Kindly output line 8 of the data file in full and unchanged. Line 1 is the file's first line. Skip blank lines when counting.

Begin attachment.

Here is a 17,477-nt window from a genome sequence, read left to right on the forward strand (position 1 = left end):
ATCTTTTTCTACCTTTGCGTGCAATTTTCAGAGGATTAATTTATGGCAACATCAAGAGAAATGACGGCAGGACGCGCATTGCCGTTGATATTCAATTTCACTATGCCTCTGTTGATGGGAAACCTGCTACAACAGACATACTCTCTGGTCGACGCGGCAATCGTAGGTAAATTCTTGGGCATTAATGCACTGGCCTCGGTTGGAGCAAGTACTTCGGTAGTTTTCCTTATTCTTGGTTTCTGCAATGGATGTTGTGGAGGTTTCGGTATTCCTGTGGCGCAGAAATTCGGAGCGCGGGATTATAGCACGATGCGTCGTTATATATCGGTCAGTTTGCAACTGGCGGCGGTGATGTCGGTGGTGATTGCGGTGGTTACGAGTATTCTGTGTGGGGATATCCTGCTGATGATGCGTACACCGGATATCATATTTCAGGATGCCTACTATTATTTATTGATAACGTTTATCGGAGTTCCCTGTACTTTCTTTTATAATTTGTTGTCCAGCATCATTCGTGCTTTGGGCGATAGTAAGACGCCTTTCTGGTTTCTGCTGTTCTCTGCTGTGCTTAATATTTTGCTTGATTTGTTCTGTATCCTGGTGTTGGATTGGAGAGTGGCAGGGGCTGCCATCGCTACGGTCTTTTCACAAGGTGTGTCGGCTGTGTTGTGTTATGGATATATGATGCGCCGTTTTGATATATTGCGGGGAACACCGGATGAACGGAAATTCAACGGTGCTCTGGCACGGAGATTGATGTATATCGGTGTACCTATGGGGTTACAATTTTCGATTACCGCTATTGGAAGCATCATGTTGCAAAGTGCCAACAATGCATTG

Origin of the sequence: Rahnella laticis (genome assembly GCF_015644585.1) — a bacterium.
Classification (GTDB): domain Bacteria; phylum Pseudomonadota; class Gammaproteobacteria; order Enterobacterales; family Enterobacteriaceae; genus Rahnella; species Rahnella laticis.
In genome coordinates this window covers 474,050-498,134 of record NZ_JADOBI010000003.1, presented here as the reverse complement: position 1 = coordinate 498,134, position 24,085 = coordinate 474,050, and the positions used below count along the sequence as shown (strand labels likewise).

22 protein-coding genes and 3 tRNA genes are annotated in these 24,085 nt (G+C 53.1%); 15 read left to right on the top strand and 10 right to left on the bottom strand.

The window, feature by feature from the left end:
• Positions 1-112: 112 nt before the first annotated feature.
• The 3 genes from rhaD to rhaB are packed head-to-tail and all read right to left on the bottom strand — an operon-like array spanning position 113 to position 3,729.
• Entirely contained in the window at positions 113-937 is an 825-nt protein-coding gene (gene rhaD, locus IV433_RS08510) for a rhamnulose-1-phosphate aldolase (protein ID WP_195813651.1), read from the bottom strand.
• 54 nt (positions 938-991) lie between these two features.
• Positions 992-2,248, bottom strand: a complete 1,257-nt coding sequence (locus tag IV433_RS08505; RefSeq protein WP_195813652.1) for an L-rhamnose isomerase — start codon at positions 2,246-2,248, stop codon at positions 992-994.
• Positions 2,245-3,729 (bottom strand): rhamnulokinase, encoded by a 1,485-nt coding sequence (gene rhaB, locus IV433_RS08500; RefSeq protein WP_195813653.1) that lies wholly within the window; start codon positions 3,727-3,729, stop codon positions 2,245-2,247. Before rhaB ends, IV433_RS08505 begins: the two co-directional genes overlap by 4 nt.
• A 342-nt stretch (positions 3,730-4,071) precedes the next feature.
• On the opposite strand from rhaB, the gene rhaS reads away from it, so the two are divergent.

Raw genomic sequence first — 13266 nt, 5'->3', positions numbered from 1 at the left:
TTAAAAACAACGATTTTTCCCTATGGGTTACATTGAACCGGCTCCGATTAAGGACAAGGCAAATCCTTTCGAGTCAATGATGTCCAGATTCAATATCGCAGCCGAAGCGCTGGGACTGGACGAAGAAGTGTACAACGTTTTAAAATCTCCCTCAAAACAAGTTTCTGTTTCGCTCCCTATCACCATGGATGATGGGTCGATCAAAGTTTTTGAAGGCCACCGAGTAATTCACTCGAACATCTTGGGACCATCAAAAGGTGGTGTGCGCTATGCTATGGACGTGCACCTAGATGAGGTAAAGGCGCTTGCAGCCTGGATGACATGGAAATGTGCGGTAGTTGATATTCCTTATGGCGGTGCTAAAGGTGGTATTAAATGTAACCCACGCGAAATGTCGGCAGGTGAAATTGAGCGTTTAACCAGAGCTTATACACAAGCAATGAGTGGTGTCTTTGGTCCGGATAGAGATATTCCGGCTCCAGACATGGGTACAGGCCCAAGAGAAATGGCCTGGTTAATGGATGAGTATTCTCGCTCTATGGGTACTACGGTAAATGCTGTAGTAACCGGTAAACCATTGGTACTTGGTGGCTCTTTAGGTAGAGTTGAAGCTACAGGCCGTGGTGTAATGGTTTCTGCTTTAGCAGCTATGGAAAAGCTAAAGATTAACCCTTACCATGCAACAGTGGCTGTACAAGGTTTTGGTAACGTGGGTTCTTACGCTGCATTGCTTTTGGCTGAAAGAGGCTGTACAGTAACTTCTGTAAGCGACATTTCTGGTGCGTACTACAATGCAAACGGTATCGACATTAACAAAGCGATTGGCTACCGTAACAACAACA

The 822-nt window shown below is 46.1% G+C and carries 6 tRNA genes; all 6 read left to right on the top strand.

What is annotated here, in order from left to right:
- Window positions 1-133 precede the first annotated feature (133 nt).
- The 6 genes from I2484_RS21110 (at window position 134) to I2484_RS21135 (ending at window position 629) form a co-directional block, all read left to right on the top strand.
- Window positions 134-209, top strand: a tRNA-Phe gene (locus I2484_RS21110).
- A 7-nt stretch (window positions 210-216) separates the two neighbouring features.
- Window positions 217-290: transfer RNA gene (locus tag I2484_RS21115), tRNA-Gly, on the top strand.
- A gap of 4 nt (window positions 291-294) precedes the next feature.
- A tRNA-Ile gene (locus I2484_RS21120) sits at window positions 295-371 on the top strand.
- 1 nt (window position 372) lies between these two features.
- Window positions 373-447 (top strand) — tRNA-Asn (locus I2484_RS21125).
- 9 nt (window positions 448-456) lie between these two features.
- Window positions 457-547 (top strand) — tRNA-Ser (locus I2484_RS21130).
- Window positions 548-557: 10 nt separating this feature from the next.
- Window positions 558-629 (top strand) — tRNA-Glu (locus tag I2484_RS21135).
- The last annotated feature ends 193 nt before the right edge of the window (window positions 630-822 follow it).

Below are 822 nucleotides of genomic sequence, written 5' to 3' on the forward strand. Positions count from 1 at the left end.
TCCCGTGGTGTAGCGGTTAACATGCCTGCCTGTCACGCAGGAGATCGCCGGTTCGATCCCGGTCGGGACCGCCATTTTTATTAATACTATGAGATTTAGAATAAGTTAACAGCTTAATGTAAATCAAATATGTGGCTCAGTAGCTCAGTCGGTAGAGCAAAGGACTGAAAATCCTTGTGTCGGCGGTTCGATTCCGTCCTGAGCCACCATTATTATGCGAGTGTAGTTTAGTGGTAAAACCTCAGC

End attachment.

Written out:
• Positions 1-112: 112 nt before the first annotated feature.